This method has been used by Melitta for years. It is the instruction given with their equipment. Nothing new here.

    August 14, 2012 at 1:43 pm |
  37. jodyroy

    I have been using a Melitta for 35 years and my daughter says I make the best cup of coffee she's ever tasted. Always believed in the manual process because you know what goes in it and how to make it right.

    August 14, 2012 at 1:41 pm |
  38. Turp Griswald

    Very good review of coffee and brewing techniques here:

    August 14, 2012 at 1:41 pm |
  39. Daniel

    Too much work. Just buy a Keurig brewer.

    August 14, 2012 at 1:37 pm |
    • Smukers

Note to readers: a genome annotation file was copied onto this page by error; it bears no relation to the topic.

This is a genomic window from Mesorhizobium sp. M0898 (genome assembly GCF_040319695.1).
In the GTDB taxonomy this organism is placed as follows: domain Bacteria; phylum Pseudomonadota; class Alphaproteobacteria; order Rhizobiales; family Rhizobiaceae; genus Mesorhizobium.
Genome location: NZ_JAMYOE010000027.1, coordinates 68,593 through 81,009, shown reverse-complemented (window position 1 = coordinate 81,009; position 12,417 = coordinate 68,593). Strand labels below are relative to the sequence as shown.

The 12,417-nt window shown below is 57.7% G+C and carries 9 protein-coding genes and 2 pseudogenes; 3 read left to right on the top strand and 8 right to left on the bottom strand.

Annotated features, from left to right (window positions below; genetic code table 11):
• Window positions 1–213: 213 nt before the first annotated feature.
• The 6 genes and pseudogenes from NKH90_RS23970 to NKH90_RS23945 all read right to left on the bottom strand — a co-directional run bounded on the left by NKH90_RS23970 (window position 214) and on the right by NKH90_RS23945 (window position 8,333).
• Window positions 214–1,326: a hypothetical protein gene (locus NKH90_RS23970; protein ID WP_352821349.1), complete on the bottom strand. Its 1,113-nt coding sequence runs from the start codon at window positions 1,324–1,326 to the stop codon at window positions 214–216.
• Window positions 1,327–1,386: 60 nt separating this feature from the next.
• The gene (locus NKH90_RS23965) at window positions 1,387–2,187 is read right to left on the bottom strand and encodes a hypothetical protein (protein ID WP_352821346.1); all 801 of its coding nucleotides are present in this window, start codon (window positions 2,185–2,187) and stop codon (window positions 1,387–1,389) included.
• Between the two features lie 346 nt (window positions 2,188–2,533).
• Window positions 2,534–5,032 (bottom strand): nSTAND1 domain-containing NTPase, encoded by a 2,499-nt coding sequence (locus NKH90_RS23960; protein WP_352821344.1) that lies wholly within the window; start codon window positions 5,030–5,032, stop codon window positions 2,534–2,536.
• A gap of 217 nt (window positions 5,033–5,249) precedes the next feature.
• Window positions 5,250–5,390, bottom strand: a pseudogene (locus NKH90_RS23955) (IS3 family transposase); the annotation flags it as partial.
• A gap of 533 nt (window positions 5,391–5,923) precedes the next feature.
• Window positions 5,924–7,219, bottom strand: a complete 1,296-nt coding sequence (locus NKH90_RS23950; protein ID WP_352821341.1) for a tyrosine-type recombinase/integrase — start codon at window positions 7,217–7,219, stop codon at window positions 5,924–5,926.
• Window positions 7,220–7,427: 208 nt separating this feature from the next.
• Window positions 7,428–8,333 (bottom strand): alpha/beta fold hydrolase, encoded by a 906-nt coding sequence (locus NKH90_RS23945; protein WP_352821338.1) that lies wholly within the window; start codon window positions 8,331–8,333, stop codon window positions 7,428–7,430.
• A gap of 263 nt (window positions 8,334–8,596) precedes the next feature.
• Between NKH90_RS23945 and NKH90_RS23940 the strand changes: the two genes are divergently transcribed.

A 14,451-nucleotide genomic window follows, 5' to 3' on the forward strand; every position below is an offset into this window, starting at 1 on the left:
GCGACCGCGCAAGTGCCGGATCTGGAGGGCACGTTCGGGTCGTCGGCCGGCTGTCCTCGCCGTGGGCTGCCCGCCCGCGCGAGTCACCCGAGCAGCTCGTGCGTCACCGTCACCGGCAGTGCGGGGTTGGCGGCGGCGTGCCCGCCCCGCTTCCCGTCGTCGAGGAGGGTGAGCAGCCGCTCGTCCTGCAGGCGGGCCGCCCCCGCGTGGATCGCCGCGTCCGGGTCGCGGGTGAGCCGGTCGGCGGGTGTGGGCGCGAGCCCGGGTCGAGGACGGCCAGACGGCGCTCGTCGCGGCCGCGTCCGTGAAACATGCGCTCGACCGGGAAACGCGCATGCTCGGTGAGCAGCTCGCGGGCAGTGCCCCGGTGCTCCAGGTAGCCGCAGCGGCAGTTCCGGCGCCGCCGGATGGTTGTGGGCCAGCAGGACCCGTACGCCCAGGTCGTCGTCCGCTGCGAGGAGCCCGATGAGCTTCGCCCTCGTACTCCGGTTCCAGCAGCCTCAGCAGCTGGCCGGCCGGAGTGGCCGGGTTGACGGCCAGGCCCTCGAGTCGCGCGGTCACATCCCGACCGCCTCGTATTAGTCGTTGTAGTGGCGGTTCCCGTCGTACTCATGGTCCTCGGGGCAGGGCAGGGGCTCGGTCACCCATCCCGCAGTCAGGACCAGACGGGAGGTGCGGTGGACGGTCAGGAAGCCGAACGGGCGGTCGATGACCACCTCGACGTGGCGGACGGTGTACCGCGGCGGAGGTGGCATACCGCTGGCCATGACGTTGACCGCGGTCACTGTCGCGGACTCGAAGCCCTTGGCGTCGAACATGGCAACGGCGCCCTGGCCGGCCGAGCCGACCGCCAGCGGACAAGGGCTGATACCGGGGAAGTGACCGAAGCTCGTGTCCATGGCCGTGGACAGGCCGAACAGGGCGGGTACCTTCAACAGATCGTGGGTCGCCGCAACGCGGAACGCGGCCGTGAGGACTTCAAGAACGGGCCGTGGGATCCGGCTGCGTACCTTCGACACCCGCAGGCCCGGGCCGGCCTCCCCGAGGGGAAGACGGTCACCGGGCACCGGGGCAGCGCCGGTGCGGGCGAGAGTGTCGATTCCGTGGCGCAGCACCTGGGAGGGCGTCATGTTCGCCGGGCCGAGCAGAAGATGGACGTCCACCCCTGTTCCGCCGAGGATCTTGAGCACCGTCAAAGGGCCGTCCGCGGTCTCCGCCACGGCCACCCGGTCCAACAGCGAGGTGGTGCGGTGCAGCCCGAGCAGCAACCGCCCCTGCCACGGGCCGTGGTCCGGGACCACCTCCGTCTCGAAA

Much too expensive.

      August 14, 2012 at 2:27 pm |
    • mb2010a

      I use mine all the time and it's great...less than 40 cents a cup.

      August 14, 2012 at 2:58 pm |
  40. James

    Errrr ... this is almost exactly how I made coffee 30 years ago with a one-cup Melitta coffee brewer cone. Sits directly on a mug. Put a paper filter in the one-cup cone, put in freshly ground coffee, I used an old Revere swan neck copper tea kettle, moisten grounds until the foam disappears, and then very slowly pour water into cone. Simple and the best coffee ever, but not a new idea at all (unless you count the exact weighing of the coffee, water, etc. But experience and how you enjoy your coffee will advise you in this regard). Nice to see this "no machine needed" method become popular again.

    August 14, 2012 at 1:35 pm |
    • Turp Griswald